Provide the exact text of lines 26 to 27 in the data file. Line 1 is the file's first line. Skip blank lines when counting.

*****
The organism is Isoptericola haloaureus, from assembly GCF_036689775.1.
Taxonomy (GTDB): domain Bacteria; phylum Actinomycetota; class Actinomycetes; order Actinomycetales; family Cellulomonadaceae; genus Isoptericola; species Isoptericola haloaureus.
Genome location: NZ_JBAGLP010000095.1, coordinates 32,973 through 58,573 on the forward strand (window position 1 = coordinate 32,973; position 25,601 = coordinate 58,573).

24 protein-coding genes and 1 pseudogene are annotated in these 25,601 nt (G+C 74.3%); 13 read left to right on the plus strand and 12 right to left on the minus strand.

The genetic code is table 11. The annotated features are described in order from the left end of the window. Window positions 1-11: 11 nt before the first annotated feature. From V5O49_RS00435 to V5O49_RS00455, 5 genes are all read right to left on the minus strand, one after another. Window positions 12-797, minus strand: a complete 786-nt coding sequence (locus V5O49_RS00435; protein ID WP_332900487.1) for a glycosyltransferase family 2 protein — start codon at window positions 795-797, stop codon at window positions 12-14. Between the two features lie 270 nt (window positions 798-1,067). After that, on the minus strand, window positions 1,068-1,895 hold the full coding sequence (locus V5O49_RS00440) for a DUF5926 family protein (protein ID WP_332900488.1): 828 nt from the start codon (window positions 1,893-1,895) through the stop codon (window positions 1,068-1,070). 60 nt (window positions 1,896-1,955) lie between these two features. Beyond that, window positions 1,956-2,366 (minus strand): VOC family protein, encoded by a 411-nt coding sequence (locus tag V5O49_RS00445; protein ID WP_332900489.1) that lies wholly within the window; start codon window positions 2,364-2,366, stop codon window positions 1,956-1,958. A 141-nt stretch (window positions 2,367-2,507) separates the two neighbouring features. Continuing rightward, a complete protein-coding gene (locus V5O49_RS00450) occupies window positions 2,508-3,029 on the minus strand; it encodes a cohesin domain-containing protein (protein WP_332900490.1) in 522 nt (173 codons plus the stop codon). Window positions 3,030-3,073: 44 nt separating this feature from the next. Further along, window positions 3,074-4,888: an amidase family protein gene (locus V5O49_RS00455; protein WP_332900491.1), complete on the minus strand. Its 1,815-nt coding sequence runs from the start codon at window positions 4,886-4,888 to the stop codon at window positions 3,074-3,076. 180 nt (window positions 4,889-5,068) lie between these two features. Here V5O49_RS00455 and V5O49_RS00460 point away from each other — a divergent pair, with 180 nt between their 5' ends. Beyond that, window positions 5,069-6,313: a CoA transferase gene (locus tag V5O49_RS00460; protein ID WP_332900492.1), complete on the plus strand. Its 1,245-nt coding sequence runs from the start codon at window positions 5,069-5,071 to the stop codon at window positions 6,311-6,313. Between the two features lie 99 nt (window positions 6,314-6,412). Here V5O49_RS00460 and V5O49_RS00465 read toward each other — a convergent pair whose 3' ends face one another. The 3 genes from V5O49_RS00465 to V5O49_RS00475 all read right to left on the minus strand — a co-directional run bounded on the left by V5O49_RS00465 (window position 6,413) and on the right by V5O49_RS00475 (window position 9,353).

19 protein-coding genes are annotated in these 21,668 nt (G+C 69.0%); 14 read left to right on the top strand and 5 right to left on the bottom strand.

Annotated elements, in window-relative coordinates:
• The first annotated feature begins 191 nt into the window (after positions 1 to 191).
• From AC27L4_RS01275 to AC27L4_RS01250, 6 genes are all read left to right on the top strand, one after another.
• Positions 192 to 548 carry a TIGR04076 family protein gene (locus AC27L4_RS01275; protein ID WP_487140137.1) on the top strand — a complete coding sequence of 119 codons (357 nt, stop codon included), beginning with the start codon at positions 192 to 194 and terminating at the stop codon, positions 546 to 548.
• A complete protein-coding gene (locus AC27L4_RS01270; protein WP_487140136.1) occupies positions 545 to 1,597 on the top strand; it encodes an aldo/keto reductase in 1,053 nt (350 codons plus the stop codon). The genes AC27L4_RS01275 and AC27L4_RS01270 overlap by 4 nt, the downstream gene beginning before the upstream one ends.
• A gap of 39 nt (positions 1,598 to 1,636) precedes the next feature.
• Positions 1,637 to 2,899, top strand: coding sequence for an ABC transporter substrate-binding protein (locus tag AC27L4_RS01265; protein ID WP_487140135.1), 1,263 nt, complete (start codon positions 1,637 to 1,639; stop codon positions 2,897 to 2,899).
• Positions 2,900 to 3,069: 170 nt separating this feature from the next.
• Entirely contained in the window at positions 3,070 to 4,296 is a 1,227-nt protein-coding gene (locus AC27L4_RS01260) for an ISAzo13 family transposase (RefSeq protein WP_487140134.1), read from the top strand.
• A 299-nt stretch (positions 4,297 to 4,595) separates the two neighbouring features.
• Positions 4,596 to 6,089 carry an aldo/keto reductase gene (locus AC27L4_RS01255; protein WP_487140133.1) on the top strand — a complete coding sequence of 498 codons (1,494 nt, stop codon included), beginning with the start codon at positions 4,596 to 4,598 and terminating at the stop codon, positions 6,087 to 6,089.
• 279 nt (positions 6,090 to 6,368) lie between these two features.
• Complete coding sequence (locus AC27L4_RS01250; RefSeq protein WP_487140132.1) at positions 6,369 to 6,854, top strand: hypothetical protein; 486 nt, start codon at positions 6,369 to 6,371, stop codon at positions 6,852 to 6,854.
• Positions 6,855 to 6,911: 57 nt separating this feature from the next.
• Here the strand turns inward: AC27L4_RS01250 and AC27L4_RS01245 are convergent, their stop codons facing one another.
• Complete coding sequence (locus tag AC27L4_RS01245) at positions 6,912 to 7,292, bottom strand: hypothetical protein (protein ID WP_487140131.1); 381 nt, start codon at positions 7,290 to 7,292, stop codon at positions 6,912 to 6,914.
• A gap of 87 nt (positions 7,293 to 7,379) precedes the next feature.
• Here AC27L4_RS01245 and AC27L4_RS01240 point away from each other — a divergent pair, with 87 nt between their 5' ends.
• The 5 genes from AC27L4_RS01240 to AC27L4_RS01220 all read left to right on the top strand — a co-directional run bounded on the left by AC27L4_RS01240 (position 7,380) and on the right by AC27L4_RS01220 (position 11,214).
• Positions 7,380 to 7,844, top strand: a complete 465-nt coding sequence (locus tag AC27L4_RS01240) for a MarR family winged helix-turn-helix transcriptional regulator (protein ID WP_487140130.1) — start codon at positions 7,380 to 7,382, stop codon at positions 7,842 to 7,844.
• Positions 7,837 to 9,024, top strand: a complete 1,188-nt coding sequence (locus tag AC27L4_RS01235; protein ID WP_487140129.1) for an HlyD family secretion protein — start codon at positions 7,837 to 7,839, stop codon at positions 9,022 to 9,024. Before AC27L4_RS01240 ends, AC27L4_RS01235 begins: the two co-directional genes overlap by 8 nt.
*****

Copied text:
• Positions 7,380 to 7,844, top strand: a complete 465-nt coding sequence (locus tag AC27L4_RS01240) for a MarR family winged helix-turn-helix transcriptional regulator (protein ID WP_487140130.1) — start codon at positions 7,380 to 7,382, stop codon at positions 7,842 to 7,844.
• Positions 7,837 to 9,024, top strand: a complete 1,188-nt coding sequence (locus tag AC27L4_RS01235; protein ID WP_487140129.1) for an HlyD family secretion protein — start codon at positions 7,837 to 7,839, stop codon at positions 9,022 to 9,024. Before AC27L4_RS01240 ends, AC27L4_RS01235 begins: the two co-directional genes overlap by 8 nt.